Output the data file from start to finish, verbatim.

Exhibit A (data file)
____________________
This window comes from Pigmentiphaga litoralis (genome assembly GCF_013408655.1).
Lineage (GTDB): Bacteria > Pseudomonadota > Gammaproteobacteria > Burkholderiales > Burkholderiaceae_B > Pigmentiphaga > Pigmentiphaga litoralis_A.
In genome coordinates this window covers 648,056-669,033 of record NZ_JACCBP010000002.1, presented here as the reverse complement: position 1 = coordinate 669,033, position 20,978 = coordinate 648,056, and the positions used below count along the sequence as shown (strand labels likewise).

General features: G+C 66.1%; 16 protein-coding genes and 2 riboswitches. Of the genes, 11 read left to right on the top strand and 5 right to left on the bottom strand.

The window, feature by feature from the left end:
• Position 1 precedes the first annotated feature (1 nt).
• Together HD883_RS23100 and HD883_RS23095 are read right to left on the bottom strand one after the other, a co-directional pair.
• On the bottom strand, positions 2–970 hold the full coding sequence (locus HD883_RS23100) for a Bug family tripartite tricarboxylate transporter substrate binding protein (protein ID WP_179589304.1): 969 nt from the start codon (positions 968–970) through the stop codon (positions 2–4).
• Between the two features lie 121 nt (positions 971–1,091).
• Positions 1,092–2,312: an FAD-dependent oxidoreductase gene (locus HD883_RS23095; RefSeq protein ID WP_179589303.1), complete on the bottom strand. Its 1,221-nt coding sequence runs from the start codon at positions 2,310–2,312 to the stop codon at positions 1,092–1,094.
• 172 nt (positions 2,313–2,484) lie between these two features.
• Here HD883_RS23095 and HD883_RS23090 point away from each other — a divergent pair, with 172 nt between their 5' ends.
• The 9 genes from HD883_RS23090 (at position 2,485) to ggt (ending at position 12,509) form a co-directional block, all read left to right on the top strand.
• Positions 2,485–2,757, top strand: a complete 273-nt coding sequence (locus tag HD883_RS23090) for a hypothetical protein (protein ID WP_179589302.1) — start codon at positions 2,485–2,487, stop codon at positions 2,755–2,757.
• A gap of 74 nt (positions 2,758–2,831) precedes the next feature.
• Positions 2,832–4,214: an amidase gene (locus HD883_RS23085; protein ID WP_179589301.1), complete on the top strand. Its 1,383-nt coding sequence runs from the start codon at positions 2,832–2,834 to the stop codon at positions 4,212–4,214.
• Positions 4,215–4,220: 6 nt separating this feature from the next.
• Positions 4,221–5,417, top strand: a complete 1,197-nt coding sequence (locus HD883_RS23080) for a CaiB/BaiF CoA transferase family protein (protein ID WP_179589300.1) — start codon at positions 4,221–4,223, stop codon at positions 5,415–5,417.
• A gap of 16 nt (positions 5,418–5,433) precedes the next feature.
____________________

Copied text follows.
This window comes from Pigmentiphaga litoralis (genome assembly GCF_013408655.1).
Lineage (GTDB): Bacteria > Pseudomonadota > Gammaproteobacteria > Burkholderiales > Burkholderiaceae_B > Pigmentiphaga > Pigmentiphaga litoralis_A.
In genome coordinates this window covers 648,056-669,033 of record NZ_JACCBP010000002.1, presented here as the reverse complement: position 1 = coordinate 669,033, position 20,978 = coordinate 648,056, and the positions used below count along the sequence as shown (strand labels likewise).

General features: G+C 66.1%; 16 protein-coding genes and 2 riboswitches. Of the genes, 11 read left to right on the top strand and 5 right to left on the bottom strand.

The window, feature by feature from the left end:
• Position 1 precedes the first annotated feature (1 nt).
• Together HD883_RS23100 and HD883_RS23095 are read right to left on the bottom strand one after the other, a co-directional pair.
• On the bottom strand, positions 2–970 hold the full coding sequence (locus HD883_RS23100) for a Bug family tripartite tricarboxylate transporter substrate binding protein (protein ID WP_179589304.1): 969 nt from the start codon (positions 968–970) through the stop codon (positions 2–4).
• Between the two features lie 121 nt (positions 971–1,091).
• Positions 1,092–2,312: an FAD-dependent oxidoreductase gene (locus HD883_RS23095; RefSeq protein ID WP_179589303.1), complete on the bottom strand. Its 1,221-nt coding sequence runs from the start codon at positions 2,310–2,312 to the stop codon at positions 1,092–1,094.
• 172 nt (positions 2,313–2,484) lie between these two features.
• Here HD883_RS23095 and HD883_RS23090 point away from each other — a divergent pair, with 172 nt between their 5' ends.
• The 9 genes from HD883_RS23090 (at position 2,485) to ggt (ending at position 12,509) form a co-directional block, all read left to right on the top strand.
• Positions 2,485–2,757, top strand: a complete 273-nt coding sequence (locus tag HD883_RS23090) for a hypothetical protein (protein ID WP_179589302.1) — start codon at positions 2,485–2,487, stop codon at positions 2,755–2,757.
• A gap of 74 nt (positions 2,758–2,831) precedes the next feature.
• Positions 2,832–4,214: an amidase gene (locus HD883_RS23085; protein ID WP_179589301.1), complete on the top strand. Its 1,383-nt coding sequence runs from the start codon at positions 2,832–2,834 to the stop codon at positions 4,212–4,214.
• Positions 4,215–4,220: 6 nt separating this feature from the next.
• Positions 4,221–5,417, top strand: a complete 1,197-nt coding sequence (locus HD883_RS23080) for a CaiB/BaiF CoA transferase family protein (protein ID WP_179589300.1) — start codon at positions 4,221–4,223, stop codon at positions 5,415–5,417.
• A gap of 16 nt (positions 5,418–5,433) precedes the next feature.